Massive Blow To XRP Holders As Ripple’s Top Lawyer Says SEC Lawsuit Likely To End In 2023

XRP investors hoping for a quicker resolution of the SEC v. Ripple courtroom saga will have to wait a little longer than they would like. According to Stuart Alderoty, the General Counsel for Ripple, the case is possibly going into 2023.

Ripple Is Pushing Hard To End Lawsuit Despite SEC’s Delays

Alderoty thanked all those who have been following the SEC lawsuit so far, adding that Ripple and the court are working hard to resolve the complex legal battle as soon as possible.

The SEC, on the other hand, has been using all tactics at its disposal to delay the long-standing spat even further — much to the detriment of investors. Now, the top Ripple lawyer sees the case concluding in 2023.

Alderoty noted in a lengthy tweetstorm on Saturday that with each passing day of the lawsuit, the SEC is harming XRP holders who were essentially rug pulled by the agency’s enforcement actions. The XRP market was brutally hit the day the lawsuit was initiated, and that has been a disastrous blow to investors who the SEC claims to protect.

He then recalls that the securities regulator didn’t get a court injunction to halt XRP trading in the United States when they filed their complaint back in December 2020. Regardless, multiple cryptocurrency exchanges delisted the token from their platforms shortly after the SEC accused Ripple of unlawfully raising $1.3 billion through an unregistered securities offering. This way, the agency was able to accomplish its objective anyway.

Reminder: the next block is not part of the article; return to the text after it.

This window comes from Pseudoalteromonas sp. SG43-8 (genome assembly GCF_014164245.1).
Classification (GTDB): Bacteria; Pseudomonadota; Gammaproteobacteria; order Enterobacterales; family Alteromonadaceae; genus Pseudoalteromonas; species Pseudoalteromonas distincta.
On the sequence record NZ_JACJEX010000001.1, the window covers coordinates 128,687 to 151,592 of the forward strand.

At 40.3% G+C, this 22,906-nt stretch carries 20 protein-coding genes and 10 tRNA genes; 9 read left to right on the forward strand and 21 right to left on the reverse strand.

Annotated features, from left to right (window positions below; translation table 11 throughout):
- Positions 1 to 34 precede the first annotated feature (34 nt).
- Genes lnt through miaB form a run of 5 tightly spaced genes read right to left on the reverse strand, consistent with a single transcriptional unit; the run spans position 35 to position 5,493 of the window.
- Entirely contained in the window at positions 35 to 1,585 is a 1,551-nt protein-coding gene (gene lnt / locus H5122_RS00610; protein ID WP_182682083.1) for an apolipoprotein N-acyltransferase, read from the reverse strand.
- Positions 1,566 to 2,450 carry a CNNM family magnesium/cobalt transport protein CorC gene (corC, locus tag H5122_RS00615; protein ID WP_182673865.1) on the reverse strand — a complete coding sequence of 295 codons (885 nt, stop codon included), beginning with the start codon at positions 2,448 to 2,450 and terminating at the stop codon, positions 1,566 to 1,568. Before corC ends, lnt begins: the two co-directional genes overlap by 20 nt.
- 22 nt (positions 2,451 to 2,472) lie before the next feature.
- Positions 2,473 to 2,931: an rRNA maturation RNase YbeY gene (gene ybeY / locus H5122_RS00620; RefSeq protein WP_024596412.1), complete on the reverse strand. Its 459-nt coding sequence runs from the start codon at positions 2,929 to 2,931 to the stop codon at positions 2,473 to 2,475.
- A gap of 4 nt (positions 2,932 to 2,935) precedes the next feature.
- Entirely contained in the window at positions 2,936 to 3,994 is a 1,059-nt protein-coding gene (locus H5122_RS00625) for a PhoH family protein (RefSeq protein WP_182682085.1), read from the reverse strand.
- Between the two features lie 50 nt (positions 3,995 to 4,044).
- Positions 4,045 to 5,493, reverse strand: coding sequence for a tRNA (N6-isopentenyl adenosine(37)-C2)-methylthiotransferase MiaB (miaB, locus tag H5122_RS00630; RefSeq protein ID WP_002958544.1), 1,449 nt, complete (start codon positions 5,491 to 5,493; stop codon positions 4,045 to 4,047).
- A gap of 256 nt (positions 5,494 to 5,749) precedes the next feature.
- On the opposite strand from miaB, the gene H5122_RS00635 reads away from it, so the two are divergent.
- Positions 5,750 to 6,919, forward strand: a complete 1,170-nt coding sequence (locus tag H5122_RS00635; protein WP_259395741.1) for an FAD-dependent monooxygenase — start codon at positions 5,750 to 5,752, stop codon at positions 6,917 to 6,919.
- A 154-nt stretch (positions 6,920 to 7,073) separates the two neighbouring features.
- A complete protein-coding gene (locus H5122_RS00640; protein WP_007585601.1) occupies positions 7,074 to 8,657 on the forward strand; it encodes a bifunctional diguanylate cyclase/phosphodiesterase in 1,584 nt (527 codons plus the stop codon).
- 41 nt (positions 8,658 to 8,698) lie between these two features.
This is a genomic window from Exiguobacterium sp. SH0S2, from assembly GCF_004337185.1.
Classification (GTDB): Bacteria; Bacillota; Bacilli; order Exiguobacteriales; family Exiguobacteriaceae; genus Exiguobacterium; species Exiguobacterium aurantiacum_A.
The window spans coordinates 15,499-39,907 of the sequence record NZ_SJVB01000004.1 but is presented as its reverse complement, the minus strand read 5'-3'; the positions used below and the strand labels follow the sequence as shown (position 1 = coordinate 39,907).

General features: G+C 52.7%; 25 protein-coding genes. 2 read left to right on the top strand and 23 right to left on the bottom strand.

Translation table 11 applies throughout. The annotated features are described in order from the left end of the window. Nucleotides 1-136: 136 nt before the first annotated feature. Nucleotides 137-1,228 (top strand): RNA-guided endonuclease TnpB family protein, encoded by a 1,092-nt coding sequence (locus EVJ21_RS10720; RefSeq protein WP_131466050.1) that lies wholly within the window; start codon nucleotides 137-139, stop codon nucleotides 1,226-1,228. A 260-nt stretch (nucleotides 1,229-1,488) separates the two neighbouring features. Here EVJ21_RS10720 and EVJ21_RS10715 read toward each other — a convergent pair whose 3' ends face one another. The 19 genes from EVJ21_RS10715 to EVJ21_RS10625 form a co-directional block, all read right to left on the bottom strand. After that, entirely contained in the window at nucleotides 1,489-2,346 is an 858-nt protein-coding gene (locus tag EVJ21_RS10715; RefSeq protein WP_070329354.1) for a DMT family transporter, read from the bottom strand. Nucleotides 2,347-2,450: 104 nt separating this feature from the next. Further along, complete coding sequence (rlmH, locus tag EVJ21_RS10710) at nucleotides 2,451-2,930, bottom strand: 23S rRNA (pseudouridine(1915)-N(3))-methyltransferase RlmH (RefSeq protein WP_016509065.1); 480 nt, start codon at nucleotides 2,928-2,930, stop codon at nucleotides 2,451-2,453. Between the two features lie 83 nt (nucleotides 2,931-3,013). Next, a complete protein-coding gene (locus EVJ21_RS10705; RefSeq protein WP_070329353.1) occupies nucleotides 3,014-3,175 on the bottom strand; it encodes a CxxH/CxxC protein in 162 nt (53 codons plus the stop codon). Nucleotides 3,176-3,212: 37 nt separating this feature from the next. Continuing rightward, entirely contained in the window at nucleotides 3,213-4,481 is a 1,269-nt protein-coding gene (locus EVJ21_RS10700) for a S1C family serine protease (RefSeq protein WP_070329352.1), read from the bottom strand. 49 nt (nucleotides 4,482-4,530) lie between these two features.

Brain Drain: SEC’s Crypto Uncertainty Forcing Talent And Wealth To Leave The US 

The General Counsel at Ripple then knocked the SEC for not providing regulatory clarity in the U.S., a predominant aspect of the firm’s defense. The recently signed executive order estimates that at least 40 million Americans own cryptocurrencies presently, despite the “cloud of uncertainty” that the agency has put over the industry.

Notably, the SEC insists that most crypto assets are securities and that some exchanges are operating illegally. It has, however, not mentioned which ones and neither has it tried to close down any exchange. Though the SEC is aware it doesn’t have any real authority over the fledgling crypto sector, it will continue using every trick in the book to create confusion in the cryptocurrency market.

This hostile response from the regulator, according to the attorney, has led to a “massive transfer of crypto talent, tech and wealth moving offshore to jurisdictions with rational regulatory frameworks.” Aldorety also mentioned that entrepreneurs in the crypto space are being advised not to set up shop in the US due to its lack of clarity.

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